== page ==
As you plan your garden, you will find many references to your planting zone. Regions of the United States are divided by the local climate into hardiness or planting zones. These areas are then used to help growers decide what plants will do best in their area.
USDA Plant Hardiness Zone Map
The USDA Plant Hardiness Zone Map is a handy, interactive tool to help you decide which plants will thrive where you are. The zones are divided based on the average minimum winter temperatures in 10-degree Fahrenheit units. It was updated most recently in 2012 by Oregon State University’s PRISM Climate Group and the USDA Agricultural Research Service. The map is based on data from weather stations from 1976 to 2005, paired with the advice of horticulture and climatic experts.
The map divides the United States and Canada into 13 zones, with Zone 1 being the coldest and Zone 13 the hottest. The pattern of these zones falls into rough North to South bands.
However, local geography, like lakes, mountains, deserts, and urban areas, can result in different zones at the same latitude, so it’s helpful to refer to the map instead of making guesses based on how far north or south you are.
How To Use Gardening Zones
Once you find out your hardiness zone, you’ll know the average lowest winter temperatures in your area. That will help you choose plants that can survive winters in your climate and keep you from planting seeds or transplanting seedlings too early. Both novice and expert gardeners can use this tool to avoid planting seeds that would die during the winter or after a spring frost.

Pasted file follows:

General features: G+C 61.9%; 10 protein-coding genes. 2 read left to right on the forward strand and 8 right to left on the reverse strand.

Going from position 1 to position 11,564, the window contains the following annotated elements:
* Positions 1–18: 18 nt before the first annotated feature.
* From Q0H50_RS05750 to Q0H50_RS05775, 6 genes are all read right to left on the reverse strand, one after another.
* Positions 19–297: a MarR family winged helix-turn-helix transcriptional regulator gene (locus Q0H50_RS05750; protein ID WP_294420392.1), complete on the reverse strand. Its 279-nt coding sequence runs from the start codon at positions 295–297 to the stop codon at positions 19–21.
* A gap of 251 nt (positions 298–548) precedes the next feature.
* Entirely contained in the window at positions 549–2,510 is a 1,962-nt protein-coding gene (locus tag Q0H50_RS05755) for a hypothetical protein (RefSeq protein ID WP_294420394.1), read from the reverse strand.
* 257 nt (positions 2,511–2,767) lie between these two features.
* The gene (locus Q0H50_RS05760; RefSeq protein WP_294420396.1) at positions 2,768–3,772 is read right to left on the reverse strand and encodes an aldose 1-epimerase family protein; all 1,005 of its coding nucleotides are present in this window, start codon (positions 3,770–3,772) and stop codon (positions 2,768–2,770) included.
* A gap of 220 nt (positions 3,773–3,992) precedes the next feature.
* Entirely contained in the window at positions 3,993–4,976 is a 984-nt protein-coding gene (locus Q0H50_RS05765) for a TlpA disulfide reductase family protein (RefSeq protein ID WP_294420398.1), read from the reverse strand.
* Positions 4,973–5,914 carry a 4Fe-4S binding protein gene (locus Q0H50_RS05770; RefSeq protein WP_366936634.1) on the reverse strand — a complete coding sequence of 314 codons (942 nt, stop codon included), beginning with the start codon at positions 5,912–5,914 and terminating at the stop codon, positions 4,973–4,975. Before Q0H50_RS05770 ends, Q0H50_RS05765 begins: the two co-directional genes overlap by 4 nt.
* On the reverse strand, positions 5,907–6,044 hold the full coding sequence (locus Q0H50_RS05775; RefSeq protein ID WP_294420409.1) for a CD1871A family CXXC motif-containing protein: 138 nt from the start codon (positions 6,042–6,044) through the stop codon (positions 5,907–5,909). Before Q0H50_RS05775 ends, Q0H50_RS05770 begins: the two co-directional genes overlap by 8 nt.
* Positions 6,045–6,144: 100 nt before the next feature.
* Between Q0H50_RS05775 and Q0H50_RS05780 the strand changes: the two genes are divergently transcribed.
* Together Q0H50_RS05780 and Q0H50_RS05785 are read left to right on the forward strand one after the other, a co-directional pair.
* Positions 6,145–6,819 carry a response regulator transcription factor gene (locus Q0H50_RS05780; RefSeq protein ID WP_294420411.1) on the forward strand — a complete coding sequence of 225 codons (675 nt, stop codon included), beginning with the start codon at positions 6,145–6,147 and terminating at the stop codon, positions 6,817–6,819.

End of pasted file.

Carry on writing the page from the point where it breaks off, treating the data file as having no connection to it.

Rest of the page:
Even if your climate isn’t ideally suited to a particular plant, the hardiness zones can help you grow. If you decide to grow a plant that wouldn’t ordinarily grow in your zone, you’ve got a head start by knowing how cold it can get in your area and the lowest temperatures your plants can survive. In addition, it will help you to plan when to bring seedlings outdoors, which plants you need to grow in a shelter, or if you need to cover your plants for extra protection during a frost warning.
Gardening zones aren’t the only factor in planning your garden. Your hardiness zone won’t tell you expected frost dates, the amount of sunlight your garden will receive, or how much water to expect. However, your hardiness zone is an important guideline to consider as you get started and plan to grow for your particular situation.
Written by Teresa Chandler
Knowing your gardening zone will help you plan a successful garden for your area.